Saturday, November 29, 2014

Making the "next step(s)"

When it come to advancement numbers do not lie.  Sure there are out lying floating statistics, but when you disect those players pasts, they too are tied in to the mainstream.  The mainstream is as real as a heart attack.
Since the 1960's Canadian Major Jr has produced more NHL than all other feeder systems combined. COMBINED.
We have all had our parents, grandparents, aunts or uncles or advisors tell us in some way, that life is simple.  Life is a never ending hall way, lined with doors. At some point they are all open. But as we grow up and make choice to pass through one, others close, and others open. The game of hockey is about doing all you can every day as a player to open as many as possible.
The vault doors. In order of ranking
1. The NHL. 2. Major JR 3. The NCAA D1
Open any of those vault doors and it's safe to say you'll have arrived.  The NHL is a no brainer, you've taken a game- sport and been blessed to make to make it your job.
But major jr and NCAA d1
Just because you make one or the other doesn't mean you'll make the NHL
But you have arrived on the next two largest stages possible.
Funny thing is, to reach either is begun really at bantam.  Where you are and what you are doing pre bantam doesn't mean dinky do.  Sure there is honestly talent evaluation being at pee wee; however, statistics show the alarming truths.  Most top players in pee wee vanish by 15.  Most?   To the tune of nearly 93%.  To much growing, not enough growing, skill development, not enough development and to many games, not enough conditioning, to much conditioning
Burn out, injury, and oh yea....the "love" factor.
So truth be told the next best hockey player at 12u maybe learnihg to skate as you read this.
Then we have the map. At some point people, the right people will need to see these players play.  They need to see them not only play, but perform in a context with which they familure. This is where the golden rule comes into play.  Remeber the golden rule?  Players need to play at the highest level they can where they are competitive.  There are some exceptions, but again this main stream.  One kid every 8 years emerging from an obsecure level to make d1 is not what you want to aim for.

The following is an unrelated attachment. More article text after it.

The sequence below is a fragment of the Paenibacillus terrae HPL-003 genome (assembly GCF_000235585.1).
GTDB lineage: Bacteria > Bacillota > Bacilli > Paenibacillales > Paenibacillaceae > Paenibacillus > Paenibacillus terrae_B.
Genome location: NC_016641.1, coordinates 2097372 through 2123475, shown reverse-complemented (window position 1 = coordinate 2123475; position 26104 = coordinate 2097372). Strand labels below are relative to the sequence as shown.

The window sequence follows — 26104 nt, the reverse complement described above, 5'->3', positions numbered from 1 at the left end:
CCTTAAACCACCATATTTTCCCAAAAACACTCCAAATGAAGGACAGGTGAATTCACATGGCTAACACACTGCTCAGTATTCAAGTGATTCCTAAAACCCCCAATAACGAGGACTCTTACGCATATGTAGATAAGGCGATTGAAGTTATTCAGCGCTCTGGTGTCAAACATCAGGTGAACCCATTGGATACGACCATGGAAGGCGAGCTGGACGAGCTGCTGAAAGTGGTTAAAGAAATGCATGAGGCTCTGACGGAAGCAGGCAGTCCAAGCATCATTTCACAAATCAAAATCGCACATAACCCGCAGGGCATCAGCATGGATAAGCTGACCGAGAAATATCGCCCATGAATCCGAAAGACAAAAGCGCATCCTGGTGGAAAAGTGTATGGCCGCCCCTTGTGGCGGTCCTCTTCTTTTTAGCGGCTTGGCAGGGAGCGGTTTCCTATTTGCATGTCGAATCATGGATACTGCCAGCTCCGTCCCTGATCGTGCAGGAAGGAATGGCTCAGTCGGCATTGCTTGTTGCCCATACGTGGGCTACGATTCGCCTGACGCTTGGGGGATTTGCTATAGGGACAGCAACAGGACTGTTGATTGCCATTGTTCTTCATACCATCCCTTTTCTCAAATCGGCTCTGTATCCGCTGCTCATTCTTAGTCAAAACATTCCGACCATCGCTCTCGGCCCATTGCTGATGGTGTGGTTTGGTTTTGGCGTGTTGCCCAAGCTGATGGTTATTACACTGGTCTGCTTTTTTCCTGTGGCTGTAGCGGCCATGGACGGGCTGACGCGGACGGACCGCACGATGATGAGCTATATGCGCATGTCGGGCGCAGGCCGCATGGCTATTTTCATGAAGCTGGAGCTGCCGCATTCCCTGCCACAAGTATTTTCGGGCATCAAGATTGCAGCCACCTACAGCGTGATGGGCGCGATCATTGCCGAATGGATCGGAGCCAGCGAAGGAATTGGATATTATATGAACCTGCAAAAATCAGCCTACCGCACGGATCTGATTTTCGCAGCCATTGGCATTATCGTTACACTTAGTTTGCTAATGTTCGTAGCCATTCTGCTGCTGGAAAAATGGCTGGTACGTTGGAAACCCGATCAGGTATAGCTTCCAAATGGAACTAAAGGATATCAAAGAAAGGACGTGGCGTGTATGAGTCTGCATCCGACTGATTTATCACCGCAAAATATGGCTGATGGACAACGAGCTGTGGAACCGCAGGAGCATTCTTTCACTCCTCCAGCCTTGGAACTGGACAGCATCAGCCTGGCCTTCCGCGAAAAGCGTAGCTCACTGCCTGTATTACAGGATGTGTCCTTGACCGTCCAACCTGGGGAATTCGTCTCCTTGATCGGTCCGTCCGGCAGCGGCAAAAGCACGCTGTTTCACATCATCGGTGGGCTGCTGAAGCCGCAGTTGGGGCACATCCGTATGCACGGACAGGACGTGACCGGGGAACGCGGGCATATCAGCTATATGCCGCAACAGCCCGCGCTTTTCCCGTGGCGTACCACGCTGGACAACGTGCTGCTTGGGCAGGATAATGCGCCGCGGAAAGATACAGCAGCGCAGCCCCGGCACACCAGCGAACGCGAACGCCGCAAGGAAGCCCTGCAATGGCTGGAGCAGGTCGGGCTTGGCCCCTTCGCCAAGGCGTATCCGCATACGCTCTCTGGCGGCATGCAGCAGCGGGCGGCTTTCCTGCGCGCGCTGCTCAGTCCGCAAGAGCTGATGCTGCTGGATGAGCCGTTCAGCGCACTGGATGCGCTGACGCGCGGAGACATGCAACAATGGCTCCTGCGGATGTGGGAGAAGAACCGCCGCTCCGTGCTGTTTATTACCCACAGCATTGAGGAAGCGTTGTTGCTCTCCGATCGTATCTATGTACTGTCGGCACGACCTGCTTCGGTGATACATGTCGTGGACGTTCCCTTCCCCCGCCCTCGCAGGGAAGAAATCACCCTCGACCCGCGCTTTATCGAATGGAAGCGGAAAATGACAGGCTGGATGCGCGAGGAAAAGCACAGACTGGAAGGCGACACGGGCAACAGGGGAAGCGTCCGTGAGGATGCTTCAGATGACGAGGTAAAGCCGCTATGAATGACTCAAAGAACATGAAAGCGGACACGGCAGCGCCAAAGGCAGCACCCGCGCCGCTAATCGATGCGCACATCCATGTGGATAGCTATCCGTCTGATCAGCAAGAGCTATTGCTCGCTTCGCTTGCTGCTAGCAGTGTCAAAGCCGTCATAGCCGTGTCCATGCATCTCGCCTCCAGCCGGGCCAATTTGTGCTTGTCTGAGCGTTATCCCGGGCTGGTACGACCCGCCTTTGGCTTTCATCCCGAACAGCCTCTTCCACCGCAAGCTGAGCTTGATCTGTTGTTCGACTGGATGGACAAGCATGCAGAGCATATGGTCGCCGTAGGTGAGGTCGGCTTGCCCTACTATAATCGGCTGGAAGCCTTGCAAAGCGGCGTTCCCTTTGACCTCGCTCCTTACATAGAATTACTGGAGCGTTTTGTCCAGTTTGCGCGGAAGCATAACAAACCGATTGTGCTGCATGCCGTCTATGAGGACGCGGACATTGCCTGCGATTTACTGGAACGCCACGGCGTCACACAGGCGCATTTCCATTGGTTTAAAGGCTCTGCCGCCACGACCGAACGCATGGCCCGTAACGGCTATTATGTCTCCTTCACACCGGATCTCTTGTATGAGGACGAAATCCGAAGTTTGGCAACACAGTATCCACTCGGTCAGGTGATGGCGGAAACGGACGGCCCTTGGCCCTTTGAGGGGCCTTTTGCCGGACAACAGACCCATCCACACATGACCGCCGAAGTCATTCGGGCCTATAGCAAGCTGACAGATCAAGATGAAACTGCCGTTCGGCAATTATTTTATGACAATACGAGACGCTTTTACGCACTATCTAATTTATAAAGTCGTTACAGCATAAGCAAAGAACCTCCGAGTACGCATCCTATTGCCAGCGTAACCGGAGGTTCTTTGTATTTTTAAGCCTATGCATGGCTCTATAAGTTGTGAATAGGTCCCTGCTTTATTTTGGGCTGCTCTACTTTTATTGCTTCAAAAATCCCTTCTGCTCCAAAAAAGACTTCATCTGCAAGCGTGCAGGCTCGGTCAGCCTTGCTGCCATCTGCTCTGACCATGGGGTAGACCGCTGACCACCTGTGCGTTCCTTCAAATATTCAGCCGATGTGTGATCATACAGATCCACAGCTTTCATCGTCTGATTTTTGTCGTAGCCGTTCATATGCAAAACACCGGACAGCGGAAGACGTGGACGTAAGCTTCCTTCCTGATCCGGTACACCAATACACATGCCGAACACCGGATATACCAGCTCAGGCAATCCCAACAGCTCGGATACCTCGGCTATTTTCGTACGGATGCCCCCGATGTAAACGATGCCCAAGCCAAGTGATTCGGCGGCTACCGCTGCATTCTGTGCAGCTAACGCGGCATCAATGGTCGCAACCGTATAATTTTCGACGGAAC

What do we aim for?   It's simple.  Honor role.  You have to have the grades for two reasons.  1 to keep doors open and two in order to sucesfully miss some school for hockey.  Michigan is working on fixing their water downed AAA problem.  Is it a perfect fix, no
But it will force the issue of strengthening all levels. Being the best player is not enough.  You also have to be the right player. If your a jack ass, lacking self control or general maturity guess what?  The kid your better than just got your spot, and when your telling stories about the big high school game..,.he is playing in front of 25 scouts.  While both parths may lead to the exact same place one has more opurtunity than tge other.  It's undenable.  As I tell my kids all the time.  "Be sucessfull, give me the problem".  What's that about?  Everything.  Every kid has dreams.  It's about doing everything you can, every day, to reach your dreams. I'm less fortunate than some, and more than others.  If my daughter say wants to be an actress.  I see her doing things on her own to feed that desire, I'm going to help. Should that work lead to her wanting to NYU
Or x.  I'm going to do all I can with her to figure it out. Now if she shows up the day of Hs graduation wanting to go to NYU acting school having never done a darn thing along the's hard.
So if my hockey player has an OHL team at age 15 wanting to know if they draft him if he will sign and play, and he has done his part to that point.   Yea we have something of a good problem!  A life altering, life long problem.  One that is good to have.
A total of 299 players were selected in the 15-round process of the 2013 OHL Priority Selection from 101 different teams across Ontario and parts of the United States.  The selected players included 165 forwards, 100 defencemen, and 34 goaltenders.  282 players chosen were 1997-born athletes, with 14 players born in 1996, two born in 1995, and one born in 1998. The Ontario Minor Hockey Association led the way with 96 players selected from 23 different teams with 12 players from the OHL Cup Champion Oakville Rangers including a draft-high three first round picks, followed by nine players from each of the Barrie Jr. Colts, Whitby Wildcats, and York Simcoe Express.  There were 59 players selected from 37 different American programs led by nine players from Detroit Compuware.  The Greater Toronto Hockey League had 52 players selected from 14 different teams including the Toronto Marlboros who led the entire Priority Selection with 14 players chosen.  The ALLIANCE had a total of 46 players selected representing 10 different clubs led by the London Jr. Knights Gold with nine players selected.  The Ontario East Minor Hockey League had 23 players selected from five different clubs led by the Eastern Ontario Wild with seven players selected, while the Northern Ontario Hockey Association had 15 players selected from seven clubs led by five players from the Soo Thunder.  Hockey Northwestern Ontario was also represented by four players selected from the Thunder Bay Kings, while four other players were selected from various junior programs in Ontario  

Should we look  and examin the NCAA D1,USNDTP and USHL and NAHL you will see similar trends in "where they came from"
When we see a player who ellects to go to JRs, when he should try to play AAA midgets, and he finds himself in Tier3 or worse AAU, playying 3,000 miles from everything...its a big problem.  Just as not playing at the higest level you can play at when it becomes available is a problem.

Okay so I should have some exciting posts coming up....stay tuned

No comments:

Post a Comment